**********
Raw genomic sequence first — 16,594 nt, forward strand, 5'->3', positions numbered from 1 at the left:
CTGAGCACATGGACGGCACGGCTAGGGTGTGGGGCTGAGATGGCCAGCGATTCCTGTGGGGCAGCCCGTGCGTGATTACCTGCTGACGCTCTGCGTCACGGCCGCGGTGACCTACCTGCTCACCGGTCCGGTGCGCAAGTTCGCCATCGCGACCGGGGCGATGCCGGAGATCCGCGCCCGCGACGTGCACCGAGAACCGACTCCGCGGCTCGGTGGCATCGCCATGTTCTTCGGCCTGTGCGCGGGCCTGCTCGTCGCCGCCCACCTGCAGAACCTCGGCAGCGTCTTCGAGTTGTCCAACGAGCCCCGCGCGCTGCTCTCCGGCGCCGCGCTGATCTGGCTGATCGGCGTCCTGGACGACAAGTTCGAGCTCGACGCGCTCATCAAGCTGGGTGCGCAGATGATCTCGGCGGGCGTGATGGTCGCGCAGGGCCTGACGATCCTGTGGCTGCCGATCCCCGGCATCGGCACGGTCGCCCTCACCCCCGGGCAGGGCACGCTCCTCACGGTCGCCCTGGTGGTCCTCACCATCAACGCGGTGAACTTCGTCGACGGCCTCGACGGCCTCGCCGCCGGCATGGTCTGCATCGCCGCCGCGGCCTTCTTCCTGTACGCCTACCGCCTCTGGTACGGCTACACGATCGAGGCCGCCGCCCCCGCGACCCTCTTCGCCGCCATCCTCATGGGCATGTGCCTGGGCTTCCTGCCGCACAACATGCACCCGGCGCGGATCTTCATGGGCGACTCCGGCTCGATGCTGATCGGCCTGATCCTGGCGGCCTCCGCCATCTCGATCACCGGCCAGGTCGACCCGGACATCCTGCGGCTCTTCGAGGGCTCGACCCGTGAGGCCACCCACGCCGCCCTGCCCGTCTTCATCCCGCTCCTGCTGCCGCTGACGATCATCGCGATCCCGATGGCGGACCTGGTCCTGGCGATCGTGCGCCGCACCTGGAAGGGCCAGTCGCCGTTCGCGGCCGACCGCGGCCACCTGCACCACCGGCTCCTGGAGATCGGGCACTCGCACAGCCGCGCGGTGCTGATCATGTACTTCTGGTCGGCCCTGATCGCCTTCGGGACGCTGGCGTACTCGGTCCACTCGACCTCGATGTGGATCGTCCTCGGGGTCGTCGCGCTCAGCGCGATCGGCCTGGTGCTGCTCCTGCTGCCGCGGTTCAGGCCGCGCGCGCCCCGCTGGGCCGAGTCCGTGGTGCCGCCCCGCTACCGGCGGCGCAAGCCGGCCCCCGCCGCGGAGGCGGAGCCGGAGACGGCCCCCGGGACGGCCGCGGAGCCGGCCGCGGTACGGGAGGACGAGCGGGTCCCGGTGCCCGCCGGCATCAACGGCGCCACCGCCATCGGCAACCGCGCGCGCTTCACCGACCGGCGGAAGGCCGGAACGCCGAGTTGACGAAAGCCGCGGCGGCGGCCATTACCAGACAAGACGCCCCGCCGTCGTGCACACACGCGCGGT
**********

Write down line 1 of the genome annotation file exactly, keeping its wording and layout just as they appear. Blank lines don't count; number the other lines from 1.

Raw genomic sequence first — 16,594 nt, forward strand, 5'->3', positions numbered from 1 at the left: